Some people experience severe mood swings where they can feel very high with elated mood or very low and depressed. This condition is called bipolar disorder. The period of high mood is referred to as mania or manic. This is why bipolar disorder used to be called Manic Depression.
It is estimated that bipolar disorder affects 1 in 100 people. Usually episodes of bipolar disorder can last for weeks or months sometimes with devastating consequences for the patient and people around him. During these episodes patient experience depression, mania or sometimes hypomania (a less severe form of mania). When people suffering from bipolar disorder have a depressive episode they feel low in their mood, lose ability to enjoy things, have loss of interest in life, sleeping problems, hopelessness, helplessness, guilt feeling, feeling of worthlessness, change in appetite, weight loss, poor concentration, feeling tired easily and loss of sexual drive. Sometimes during depressive episodes people can have thoughts of ending their lives. On the other hand during manic episodes people with bipolar disorder experience high mood, feel excited, have excessive energy, talk excessively, make unrealistic plans, starts many projects that they don’t tend to finish, overspend, don’t see the need to sleep, feel that they are of special importance, have special powers or abilities, feel that they are on a special mission, become disinhibited, become more interested in sex, engage in dangerous reckless behaviour, become irritable and they usually lack insight into what they are going through. Patients with bipolar disorder can also have psychotic symptoms when the experience severe mood swings.
Diagnosing and treating bipolar disorder can be challenging. Especially that patients usually present in depressive episodes and not when they are experiencing manic episodes as they quiet often lack insight during these episodes. If the patient does not see a clinician who is experienced in diagnosing, treating and differentiating bipolar disorder from other mental illness that can present in a similar way this can lead to misdiagnosis and delay in recovery. In the acute stage of bipolar disorder, the first line treatment is medication. Medication is also used between episodes to protect patients from experiencing further episodes. The choice of which medication to use depends on many factors such as if the patient is feeling low or high and the severity of the condition. Medications used include mood stabilizers, antidepressants and sometimes antipsychotic medication. Besides medication talking therapies that includes psycoeducation and other forms of formal therapy such as Cognitive Behavioral Therapy (CBT) play crucial role in recovery and protecting patients from experiencing further episodes.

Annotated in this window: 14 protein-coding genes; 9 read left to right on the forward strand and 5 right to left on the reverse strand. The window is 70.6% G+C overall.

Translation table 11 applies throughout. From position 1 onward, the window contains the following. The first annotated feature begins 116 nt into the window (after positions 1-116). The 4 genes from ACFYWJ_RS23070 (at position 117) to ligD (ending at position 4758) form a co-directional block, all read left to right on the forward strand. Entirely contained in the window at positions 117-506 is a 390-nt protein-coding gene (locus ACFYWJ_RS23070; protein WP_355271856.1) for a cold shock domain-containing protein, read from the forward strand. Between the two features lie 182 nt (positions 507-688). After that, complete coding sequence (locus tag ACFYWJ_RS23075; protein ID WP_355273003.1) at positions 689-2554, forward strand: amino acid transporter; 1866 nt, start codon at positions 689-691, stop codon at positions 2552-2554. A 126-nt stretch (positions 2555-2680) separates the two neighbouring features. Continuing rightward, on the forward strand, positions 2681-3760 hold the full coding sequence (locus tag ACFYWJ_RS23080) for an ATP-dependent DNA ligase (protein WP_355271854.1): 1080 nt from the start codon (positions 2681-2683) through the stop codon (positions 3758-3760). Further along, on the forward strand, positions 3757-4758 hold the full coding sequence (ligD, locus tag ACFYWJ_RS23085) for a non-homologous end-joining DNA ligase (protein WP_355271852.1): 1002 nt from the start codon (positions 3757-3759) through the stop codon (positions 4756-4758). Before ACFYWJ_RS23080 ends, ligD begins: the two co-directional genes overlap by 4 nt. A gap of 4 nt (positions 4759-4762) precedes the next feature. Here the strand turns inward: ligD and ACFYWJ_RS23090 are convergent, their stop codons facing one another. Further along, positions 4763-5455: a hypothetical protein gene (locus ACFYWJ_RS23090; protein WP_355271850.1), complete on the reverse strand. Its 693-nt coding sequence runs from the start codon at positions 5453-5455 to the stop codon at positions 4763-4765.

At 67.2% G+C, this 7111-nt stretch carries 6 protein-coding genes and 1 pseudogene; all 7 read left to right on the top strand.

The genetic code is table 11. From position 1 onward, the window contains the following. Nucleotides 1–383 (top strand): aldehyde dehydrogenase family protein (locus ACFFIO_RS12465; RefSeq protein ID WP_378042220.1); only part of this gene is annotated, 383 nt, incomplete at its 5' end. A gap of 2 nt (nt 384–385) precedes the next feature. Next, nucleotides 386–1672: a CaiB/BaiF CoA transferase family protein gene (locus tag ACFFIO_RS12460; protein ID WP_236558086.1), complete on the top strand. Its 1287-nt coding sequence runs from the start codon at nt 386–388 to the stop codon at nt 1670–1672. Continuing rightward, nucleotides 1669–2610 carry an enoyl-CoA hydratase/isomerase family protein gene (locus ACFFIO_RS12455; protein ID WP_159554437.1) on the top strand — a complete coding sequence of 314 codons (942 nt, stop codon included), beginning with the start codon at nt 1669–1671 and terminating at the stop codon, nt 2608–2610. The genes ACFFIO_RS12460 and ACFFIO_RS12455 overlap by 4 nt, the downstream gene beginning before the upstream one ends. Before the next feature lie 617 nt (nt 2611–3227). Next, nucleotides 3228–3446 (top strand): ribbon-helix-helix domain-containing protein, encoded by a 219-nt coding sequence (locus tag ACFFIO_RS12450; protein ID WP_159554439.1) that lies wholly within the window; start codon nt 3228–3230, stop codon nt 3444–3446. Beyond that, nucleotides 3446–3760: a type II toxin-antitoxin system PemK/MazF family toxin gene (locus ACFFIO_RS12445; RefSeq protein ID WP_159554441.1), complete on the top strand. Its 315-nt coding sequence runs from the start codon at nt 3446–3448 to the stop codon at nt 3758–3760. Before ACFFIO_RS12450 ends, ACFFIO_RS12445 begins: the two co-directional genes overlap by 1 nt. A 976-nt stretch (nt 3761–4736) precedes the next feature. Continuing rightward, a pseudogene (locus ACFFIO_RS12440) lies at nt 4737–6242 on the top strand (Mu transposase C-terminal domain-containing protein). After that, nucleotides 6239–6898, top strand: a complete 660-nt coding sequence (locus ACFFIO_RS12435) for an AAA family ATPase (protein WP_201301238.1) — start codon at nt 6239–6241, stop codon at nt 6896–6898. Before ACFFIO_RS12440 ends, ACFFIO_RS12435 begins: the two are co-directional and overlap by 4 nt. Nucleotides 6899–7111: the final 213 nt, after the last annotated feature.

Our team of experts has special expertise in treating OCD using different medications and other novel evidence-based treatments; such as TMS. Our team works very closely with a number of highly skilled clinical psychologist who can provide our patients with different psychological therapies when needed.
The different treatment modalities we offer in addition to working with colleagues from other disciplines, such as psychologists, ensures that our patients receive a comprehensive and holistic service.
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